My dear sister,
I’m dropping you a line in haste so as not to wait any longer to tell you how much it delights me that you’re in Paris, and I imagine you’ll be seeing a great deal of it these days. Next year, when I’m living with my friend Gauguin, it’s not exactly impossible that it might be that you could also come as far as the Mediterranean. I believe you’d find it so beautiful here.
What do you think of the painting of those negresses by Gauguin that Theo has?1 I could imagine that you’ll understand it.
At the moment I’m working on a bouquet of 12 sunflowers in a yellow earthenware pot,2 and have a plan to decorate the whole studio with nothing but sunflowers.
I hope that you’ll often go and look at the Luxembourg and the modern paintings in the Louvre so that you get an idea of what a Millet, a Jules Breton, a Daubigny, a Corot is. You can keep the rest. Except — Delacroix.
Although people are now working in yet another very different manner, the work of Delacroix, of Millet, of Corot, that remains and the changes don’t affect it.
I hope that you’ll take some study of mine with you for your room when you go back to Holland.3
If I can get the mother and father to agree to let me paint it, then I’ll do a child in a cradle one of these days.4 The father didn’t want to have it baptized — he’s a staunch revolutionary, and when the family complained, possibly on account of the christening feast, then he said that the christening feast would go ahead after all, but that he would baptize it himself. Then he sung the Marseillaise hideously and named the child Marcelle, like the daughter of the good General Boulanger,5 to the great vexation of this innocent child’s grandmother6 and other members of the family.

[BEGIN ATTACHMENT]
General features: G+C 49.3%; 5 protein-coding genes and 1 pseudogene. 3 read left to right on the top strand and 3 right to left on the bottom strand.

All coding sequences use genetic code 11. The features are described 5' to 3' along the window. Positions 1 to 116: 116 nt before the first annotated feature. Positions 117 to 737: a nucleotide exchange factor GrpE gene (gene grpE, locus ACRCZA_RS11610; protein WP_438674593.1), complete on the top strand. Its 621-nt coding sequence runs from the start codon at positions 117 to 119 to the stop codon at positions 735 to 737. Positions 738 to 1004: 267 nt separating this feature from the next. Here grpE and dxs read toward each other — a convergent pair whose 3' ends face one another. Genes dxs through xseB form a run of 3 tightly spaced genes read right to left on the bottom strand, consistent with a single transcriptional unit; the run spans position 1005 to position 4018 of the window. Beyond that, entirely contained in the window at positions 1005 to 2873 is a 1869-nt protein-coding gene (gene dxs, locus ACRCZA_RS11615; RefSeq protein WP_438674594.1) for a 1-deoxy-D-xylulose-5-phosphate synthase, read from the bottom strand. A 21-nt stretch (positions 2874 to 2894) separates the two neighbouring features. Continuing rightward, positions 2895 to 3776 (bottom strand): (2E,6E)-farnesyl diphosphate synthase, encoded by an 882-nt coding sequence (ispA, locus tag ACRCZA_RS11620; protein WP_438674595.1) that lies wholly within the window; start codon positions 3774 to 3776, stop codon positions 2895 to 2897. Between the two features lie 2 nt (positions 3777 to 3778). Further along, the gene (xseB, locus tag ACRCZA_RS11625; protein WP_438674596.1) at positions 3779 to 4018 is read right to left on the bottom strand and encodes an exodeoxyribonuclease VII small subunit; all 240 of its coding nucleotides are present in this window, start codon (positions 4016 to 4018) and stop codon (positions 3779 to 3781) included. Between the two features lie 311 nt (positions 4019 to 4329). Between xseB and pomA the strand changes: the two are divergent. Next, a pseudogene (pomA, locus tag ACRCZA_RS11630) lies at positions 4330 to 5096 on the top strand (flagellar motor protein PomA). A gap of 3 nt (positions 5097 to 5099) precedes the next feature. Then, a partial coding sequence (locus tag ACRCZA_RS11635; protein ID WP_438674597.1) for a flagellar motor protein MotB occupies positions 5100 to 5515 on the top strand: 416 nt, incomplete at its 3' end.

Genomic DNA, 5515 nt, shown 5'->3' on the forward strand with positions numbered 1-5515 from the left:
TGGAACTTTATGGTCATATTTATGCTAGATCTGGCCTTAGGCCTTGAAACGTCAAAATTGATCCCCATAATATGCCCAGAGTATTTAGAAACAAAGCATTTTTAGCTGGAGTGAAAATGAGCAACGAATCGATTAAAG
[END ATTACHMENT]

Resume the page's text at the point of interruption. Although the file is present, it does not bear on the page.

The longer I’m here the more beautiful I find the countryside. Have you read Tartarin de Tarascon by Daudet? Be sure to, and Tartarin sur les Alpes, for they’re certainly not the least of Daudet’s novels.7
You’ll certainly notice that in the summer in Paris the sun shines much more strongly than at home.
There’s a similar difference again between Paris and here.
I wouldn’t mind going a bit further, though, where the land isn’t as flat, as I’ve actually never seen a mountain in my life. We’ll do that sometime when Gauguin’s here. But I’ll stay here in Arles until then. And, as soon as he comes, would like to go on a walking tour together all over Provence.
I’m busy with my sunflowers, and in fact can think of nothing to say, so I’ll just end, wishing Theo and you really good days and fine weather.